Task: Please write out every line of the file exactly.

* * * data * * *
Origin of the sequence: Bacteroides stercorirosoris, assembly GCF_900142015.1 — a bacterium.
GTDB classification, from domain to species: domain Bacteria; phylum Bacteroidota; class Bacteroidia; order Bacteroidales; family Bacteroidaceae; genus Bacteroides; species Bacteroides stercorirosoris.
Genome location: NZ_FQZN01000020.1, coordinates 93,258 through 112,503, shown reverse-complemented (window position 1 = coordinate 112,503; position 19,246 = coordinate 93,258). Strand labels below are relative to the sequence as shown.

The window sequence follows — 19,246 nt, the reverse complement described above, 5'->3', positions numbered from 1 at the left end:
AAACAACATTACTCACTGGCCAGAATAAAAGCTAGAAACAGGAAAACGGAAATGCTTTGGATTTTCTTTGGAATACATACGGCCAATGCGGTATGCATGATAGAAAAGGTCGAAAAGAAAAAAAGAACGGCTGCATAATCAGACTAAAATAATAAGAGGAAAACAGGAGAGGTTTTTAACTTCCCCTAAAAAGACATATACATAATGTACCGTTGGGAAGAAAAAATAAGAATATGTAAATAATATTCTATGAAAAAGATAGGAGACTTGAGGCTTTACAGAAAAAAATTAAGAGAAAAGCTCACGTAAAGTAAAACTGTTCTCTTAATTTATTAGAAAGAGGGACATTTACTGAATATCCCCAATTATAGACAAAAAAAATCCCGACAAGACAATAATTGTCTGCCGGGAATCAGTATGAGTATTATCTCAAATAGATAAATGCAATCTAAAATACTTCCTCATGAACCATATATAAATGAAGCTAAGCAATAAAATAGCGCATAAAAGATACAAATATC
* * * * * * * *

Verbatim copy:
Origin of the sequence: Bacteroides stercorirosoris, assembly GCF_900142015.1 — a bacterium.
GTDB classification, from domain to species: domain Bacteria; phylum Bacteroidota; class Bacteroidia; order Bacteroidales; family Bacteroidaceae; genus Bacteroides; species Bacteroides stercorirosoris.
Genome location: NZ_FQZN01000020.1, coordinates 93,258 through 112,503, shown reverse-complemented (window position 1 = coordinate 112,503; position 19,246 = coordinate 93,258). Strand labels below are relative to the sequence as shown.

The window sequence follows — 19,246 nt, the reverse complement described above, 5'->3', positions numbered from 1 at the left end:
AAACAACATTACTCACTGGCCAGAATAAAAGCTAGAAACAGGAAAACGGAAATGCTTTGGATTTTCTTTGGAATACATACGGCCAATGCGGTATGCATGATAGAAAAGGTCGAAAAGAAAAAAAGAACGGCTGCATAATCAGACTAAAATAATAAGAGGAAAACAGGAGAGGTTTTTAACTTCCCCTAAAAAGACATATACATAATGTACCGTTGGGAAGAAAAAATAAGAATATGTAAATAATATTCTATGAAAAAGATAGGAGACTTGAGGCTTTACAGAAAAAAATTAAGAGAAAAGCTCACGTAAAGTAAAACTGTTCTCTTAATTTATTAGAAAGAGGGACATTTACTGAATATCCCCAATTATAGACAAAAAAAATCCCGACAAGACAATAATTGTCTGCCGGGAATCAGTATGAGTATTATCTCAAATAGATAAATGCAATCTAAAATACTTCCTCATGAACCATATATAAATGAAGCTAAGCAATAAAATAGCGCATAAAAGATACAAATATC